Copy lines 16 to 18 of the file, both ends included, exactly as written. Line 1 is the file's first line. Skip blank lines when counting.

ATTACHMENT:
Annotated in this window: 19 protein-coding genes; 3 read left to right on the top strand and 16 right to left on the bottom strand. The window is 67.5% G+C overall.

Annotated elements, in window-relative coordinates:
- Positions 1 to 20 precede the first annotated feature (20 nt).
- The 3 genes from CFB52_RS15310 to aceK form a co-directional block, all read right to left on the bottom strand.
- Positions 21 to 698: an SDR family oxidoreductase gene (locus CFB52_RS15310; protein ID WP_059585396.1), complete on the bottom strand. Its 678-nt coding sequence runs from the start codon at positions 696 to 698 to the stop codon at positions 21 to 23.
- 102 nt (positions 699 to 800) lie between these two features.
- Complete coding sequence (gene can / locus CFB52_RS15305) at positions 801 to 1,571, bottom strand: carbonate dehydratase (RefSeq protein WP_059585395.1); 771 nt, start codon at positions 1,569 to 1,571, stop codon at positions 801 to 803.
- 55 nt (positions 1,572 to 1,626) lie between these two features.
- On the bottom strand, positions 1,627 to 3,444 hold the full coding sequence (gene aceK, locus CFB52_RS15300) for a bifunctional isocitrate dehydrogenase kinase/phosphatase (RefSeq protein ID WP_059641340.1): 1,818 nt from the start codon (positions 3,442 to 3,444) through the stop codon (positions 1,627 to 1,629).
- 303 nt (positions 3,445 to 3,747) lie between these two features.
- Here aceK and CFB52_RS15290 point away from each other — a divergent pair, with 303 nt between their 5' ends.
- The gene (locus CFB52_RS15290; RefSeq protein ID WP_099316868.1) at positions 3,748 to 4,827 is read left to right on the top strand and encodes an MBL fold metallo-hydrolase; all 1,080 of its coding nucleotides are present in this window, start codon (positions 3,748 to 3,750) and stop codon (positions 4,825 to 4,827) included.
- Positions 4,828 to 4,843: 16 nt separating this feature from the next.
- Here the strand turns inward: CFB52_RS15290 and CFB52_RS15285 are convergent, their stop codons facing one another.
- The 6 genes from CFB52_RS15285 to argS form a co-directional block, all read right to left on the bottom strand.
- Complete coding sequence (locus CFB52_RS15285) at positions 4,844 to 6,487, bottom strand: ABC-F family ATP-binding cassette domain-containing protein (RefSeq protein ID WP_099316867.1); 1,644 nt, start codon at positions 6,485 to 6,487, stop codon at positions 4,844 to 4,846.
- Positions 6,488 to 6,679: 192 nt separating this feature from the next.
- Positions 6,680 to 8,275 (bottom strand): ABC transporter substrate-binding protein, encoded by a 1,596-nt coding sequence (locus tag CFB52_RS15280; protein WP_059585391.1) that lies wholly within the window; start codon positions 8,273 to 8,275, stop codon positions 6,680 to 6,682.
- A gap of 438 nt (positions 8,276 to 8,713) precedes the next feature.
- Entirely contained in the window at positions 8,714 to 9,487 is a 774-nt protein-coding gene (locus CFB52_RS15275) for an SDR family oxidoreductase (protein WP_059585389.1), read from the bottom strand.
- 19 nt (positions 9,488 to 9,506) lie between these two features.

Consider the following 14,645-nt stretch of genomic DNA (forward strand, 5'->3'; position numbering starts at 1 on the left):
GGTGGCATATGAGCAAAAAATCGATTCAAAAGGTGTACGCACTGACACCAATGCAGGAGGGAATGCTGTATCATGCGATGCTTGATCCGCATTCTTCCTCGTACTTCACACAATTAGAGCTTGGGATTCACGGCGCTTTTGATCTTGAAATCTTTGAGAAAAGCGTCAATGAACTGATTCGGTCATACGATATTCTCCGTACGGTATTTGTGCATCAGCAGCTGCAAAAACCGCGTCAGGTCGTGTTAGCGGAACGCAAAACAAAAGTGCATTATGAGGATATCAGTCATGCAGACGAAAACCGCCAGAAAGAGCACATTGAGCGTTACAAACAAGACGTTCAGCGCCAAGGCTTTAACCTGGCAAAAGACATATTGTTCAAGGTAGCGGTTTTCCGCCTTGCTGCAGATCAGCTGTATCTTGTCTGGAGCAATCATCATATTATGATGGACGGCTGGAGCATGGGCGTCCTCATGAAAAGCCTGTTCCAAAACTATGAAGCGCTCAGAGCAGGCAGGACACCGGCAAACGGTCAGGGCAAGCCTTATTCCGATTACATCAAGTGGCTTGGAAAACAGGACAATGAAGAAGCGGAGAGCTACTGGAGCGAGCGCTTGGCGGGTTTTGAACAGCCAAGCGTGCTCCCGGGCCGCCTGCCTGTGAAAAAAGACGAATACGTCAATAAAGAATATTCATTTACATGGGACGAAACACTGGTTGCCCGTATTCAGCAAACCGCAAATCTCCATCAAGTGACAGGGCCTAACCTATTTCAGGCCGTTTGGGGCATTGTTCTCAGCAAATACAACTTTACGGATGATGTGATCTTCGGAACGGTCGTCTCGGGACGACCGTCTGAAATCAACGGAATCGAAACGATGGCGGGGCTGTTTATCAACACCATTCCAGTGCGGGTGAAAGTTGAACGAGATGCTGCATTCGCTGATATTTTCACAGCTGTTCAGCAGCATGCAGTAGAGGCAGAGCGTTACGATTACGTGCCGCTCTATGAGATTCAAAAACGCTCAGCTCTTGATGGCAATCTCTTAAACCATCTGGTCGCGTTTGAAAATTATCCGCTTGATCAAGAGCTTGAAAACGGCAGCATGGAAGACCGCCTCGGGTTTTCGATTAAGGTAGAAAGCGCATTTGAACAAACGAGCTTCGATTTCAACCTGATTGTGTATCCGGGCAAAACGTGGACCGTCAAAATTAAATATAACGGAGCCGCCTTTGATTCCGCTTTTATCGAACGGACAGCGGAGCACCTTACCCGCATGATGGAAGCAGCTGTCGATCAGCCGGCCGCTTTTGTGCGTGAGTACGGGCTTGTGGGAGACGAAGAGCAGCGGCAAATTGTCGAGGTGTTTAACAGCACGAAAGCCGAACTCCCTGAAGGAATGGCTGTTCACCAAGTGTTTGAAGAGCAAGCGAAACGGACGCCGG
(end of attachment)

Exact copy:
- Complete coding sequence (locus CFB52_RS15285) at positions 4,844 to 6,487, bottom strand: ABC-F family ATP-binding cassette domain-containing protein (RefSeq protein ID WP_099316867.1); 1,644 nt, start codon at positions 6,485 to 6,487, stop codon at positions 4,844 to 4,846.
- Positions 6,488 to 6,679: 192 nt separating this feature from the next.
- Positions 6,680 to 8,275 (bottom strand): ABC transporter substrate-binding protein, encoded by a 1,596-nt coding sequence (locus tag CFB52_RS15280; protein WP_059585391.1) that lies wholly within the window; start codon positions 8,273 to 8,275, stop codon positions 6,680 to 6,682.